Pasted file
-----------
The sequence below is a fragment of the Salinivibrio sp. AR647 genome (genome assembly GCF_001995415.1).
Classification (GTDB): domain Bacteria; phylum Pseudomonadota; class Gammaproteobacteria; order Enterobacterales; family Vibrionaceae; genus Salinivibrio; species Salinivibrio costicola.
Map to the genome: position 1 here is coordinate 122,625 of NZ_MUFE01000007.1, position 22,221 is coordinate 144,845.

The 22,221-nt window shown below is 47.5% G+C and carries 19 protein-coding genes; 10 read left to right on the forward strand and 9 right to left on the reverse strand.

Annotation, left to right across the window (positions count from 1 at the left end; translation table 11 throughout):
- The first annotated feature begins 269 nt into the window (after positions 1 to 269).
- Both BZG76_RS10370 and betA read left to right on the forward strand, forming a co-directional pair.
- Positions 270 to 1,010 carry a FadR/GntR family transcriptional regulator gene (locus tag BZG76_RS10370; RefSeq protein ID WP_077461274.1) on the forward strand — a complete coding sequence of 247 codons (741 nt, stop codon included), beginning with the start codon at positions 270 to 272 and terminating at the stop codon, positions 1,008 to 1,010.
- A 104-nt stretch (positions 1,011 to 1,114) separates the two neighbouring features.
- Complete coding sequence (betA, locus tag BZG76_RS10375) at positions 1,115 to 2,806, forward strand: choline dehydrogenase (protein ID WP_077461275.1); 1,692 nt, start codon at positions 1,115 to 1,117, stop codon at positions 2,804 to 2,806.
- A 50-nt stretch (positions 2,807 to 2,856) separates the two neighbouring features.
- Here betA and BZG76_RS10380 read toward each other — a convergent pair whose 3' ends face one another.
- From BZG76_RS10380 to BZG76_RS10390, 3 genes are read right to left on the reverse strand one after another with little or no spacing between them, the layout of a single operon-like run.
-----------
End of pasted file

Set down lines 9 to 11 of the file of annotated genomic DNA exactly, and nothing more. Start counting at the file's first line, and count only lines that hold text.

- A 104-nt stretch (positions 1,011 to 1,114) separates the two neighbouring features.
- Complete coding sequence (betA, locus tag BZG76_RS10375) at positions 1,115 to 2,806, forward strand: choline dehydrogenase (protein ID WP_077461275.1); 1,692 nt, start codon at positions 1,115 to 1,117, stop codon at positions 2,804 to 2,806.
- A 50-nt stretch (positions 2,807 to 2,856) separates the two neighbouring features.